Miranda Kate’s Picture Choice: One
Title: Time and Motion Part 2
The professor swung into his driveway, the garage door opening automatically as he did so. In the rearview mirror they both noticed the black sedan pass the house as the door closed behind them.
“What if we don’t manage it? What shall I do about them?” Vlad glanced at the professor with fear in his eyes.
“One bridge at a time, Vlad, one bridge at a time. The question really is should we switch if we can?” The professor jumped down from the car and pressed the central locking while Vladimir joined him at the inner door to the house.
“But isn’t that the whole point of doing this?”
The professor raised his eyebrows as he unlocked the door. “Yes, I suppose it is.” They both tumbled into the kitchen and the Professor started getting out some mugs.
“What are you doing Professor?”
“What?” Vladimir blinked, thinking he must have misheard him.
“You need to redo the figures so we know how exactly long we’ve got – to the second - and then we can synchronise clocks and do a countdown.” He lit the gas burners on the hob. “And while you’re doing that, I’ll make some Cocoa. I’m freezing.” The professor rubbed his hands together, and held them up to the gas burners.
Vladmir sat down on a stool at the kitchen counter and grabbed a pad and pencil that was lying on it. He pulled out the paper he’d snatched up from the professor’s desk on their way out of the institute, and started scribbling.
Just as the Professor poured the milk into the mugs, Vladimir turned round and said, “I’ve done it.”
“An hour and 15 from now?” The professor looked up at the kitchen clock and his wrist watch.
“Well come on then, let’s go downstairs and get the computer clock synced too.”
He took both mugs with him to a small door under the stairs. Vladimir leaned forward and opened it for him, flicking a switch on the right. The stairs came into view and the professor went down them, flicking another switch at the bottom with his elbow. The basement flooded with light, and he placed the drinks down on a huge desk that lined the right side wall, and turned on the power to the computer.
“Have you any idea how it will show up Vlad?”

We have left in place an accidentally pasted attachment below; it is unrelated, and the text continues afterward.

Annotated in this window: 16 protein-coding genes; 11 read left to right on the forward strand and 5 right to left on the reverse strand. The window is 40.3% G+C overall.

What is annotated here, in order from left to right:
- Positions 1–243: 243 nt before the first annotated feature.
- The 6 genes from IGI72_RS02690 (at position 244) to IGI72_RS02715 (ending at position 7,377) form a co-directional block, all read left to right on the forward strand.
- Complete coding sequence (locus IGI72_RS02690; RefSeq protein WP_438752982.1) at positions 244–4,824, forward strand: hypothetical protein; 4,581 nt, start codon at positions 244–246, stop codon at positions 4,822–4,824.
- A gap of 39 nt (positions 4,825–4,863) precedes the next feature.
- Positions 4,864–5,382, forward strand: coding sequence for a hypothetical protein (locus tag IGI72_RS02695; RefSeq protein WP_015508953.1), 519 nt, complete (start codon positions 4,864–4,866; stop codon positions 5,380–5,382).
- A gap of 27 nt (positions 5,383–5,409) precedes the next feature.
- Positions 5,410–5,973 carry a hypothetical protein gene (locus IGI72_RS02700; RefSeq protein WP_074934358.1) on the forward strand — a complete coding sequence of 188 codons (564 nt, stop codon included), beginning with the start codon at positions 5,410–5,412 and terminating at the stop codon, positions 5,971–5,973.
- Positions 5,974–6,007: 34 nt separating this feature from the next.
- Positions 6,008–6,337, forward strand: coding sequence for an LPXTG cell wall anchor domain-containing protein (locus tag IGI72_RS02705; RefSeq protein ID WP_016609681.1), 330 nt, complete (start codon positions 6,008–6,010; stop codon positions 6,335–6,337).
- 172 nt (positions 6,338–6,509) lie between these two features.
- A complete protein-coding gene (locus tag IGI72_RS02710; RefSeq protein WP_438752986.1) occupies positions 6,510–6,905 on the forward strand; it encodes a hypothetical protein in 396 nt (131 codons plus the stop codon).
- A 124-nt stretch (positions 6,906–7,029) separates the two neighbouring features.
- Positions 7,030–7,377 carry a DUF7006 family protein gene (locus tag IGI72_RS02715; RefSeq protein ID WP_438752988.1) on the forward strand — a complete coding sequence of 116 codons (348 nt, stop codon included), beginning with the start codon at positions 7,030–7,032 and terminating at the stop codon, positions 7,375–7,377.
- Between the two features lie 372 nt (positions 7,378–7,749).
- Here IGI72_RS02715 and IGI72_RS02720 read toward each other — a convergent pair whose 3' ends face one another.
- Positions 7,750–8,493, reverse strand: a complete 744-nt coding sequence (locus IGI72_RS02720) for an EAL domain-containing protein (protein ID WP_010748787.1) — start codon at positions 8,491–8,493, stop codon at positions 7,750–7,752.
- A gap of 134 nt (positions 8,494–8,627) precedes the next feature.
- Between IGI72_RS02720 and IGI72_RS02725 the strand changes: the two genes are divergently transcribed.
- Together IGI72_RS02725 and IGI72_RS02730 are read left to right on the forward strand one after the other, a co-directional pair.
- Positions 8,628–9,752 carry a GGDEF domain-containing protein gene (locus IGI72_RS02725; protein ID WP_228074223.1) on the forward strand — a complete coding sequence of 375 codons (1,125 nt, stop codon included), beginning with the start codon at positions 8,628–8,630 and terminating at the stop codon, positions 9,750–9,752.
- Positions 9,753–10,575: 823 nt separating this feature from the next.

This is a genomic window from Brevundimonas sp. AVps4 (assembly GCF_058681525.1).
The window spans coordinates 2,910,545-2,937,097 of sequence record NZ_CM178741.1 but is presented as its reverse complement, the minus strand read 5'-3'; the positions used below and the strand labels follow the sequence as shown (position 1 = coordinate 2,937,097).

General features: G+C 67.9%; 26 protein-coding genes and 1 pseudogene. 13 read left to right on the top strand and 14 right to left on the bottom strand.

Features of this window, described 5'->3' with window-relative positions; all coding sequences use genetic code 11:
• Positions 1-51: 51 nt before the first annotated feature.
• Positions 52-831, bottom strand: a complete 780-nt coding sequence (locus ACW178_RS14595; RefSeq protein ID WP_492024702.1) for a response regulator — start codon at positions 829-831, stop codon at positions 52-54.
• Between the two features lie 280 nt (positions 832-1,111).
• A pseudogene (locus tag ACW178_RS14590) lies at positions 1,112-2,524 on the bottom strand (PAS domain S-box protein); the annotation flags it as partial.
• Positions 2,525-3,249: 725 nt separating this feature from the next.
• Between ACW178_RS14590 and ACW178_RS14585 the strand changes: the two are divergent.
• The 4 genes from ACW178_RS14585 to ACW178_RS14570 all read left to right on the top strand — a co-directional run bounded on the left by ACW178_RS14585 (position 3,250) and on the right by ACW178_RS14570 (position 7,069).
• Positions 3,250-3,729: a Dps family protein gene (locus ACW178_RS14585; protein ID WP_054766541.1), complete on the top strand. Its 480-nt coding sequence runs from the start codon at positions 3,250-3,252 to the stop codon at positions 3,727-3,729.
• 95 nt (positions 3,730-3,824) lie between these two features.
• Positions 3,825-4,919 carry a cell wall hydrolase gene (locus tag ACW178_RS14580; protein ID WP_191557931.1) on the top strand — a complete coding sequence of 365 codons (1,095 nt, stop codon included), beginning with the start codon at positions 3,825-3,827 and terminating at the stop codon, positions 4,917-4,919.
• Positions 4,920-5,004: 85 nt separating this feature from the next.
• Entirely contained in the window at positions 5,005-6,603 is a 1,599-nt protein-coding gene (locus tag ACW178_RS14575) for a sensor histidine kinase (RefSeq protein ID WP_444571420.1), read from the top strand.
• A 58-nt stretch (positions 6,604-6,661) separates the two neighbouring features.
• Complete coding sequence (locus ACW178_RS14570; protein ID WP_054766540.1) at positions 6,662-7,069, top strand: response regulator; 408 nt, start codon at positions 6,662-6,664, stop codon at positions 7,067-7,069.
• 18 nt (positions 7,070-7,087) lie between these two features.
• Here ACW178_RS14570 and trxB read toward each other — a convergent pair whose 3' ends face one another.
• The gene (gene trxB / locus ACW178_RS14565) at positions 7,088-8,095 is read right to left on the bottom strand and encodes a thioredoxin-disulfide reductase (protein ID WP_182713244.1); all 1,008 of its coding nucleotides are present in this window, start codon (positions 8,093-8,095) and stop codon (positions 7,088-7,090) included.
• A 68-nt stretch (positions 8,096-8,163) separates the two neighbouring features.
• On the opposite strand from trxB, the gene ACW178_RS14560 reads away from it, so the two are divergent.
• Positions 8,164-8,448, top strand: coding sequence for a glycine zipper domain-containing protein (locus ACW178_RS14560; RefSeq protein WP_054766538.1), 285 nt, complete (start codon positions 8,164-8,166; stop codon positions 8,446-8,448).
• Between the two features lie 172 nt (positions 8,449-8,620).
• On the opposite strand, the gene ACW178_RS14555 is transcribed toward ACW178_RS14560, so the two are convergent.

“On the computer it’ll show up in code - you’ll need to run it in DOS - it should be easy to spot. But in the real world? I’ve no idea Professor. It could be a minor change, like a sensation, although if we switch it should be a lot bigger.”
The professor ran the computer in DOS and the three large screens displayed rows of figures and symbols, some with cursors and question marks at the end. Vladimir joined him and started typing in commands, causing large quantities of data to scroll across the screen. The professor winced at it. “Are you sure it’ll be easy to spot, it looks chaotic to me?”
“You’ll see, I’ll explain it as it runs.”
“And if we switch, what do you think we’ll see?” The professor stepped back from the computer picking up his mug and blowing the mini marshmallows round.
“It could be drastic, like in HG Wells Time Machine; we could end up in a whole new world. Or it could be subtle, like a change of wall colour or something.”
The professor laughed. “I can’t imagine finding ourselves in a jungle. If we’re in a sim, all the parallels will appear the same, surely? Depending on the cause behind each parallel.”
“Well, we’re assuming the parallels at this point, Professor - more than the sim I think. And that means we could end up anywhere in the world as we know it, without having any relation to a causality difference.”
“What like jumping around the planet or something?”
“Yes, sort of.”
“So we could end up on a beach in Maui, for instance?” The professor took a seat in one of the armchairs scattered around and sat back sipping at his drink.
Vladimir smiled. “We could.”
“Will there be a variant on when?”
“It’s not a time machine Professor, and as far as I’ve been able to tell there is no way of going back to an old sim, they occur in real time. If there is a storage database then I haven’t discovered it yet.” Vladimir continued to type commands into the computer, until eventually the scrolling data became more uniform.
“Is that the mainframe you’ve found there, Vlad?”
“Yes, professor, I’m in now. When the time comes there’ll be a space between the figures.”
“And what do we need to do?”
“When it scrolls down to here,” Vlad put his finger on one of the screens, “I’ll click onto it and hit enter.”
The Professor waited but Vladimir didn’t continue. “What? That’s all?”
“Yep.” Vladimir picked up his mug of Coco and started sipping.
“Sounds a bit simple.”
“Trust me Professor, getting to this point was anything BUT simple!”
Vladimir checked his watch and then joined the professor in one of the armchairs. Once they finished their drinks, the Professor dragged a small table with a chess set across, and said, “You might as well beat me at one last game while we wait.”
By the time Vladimir moved his Queen into checkmate there were only a few minutes to spare. He smiled at how the professor always put up a good fight on the chess board. Then he moved back to the desk to watch the screen. The professor joined him.
They saw the space appear and begin to work its way down the screen. It felt like an eternity. Vladimir’s poised finger began to tremble and he feared he would miss it. But when it arrived it went by the book, although the white flash when he hit enter surprised them both.
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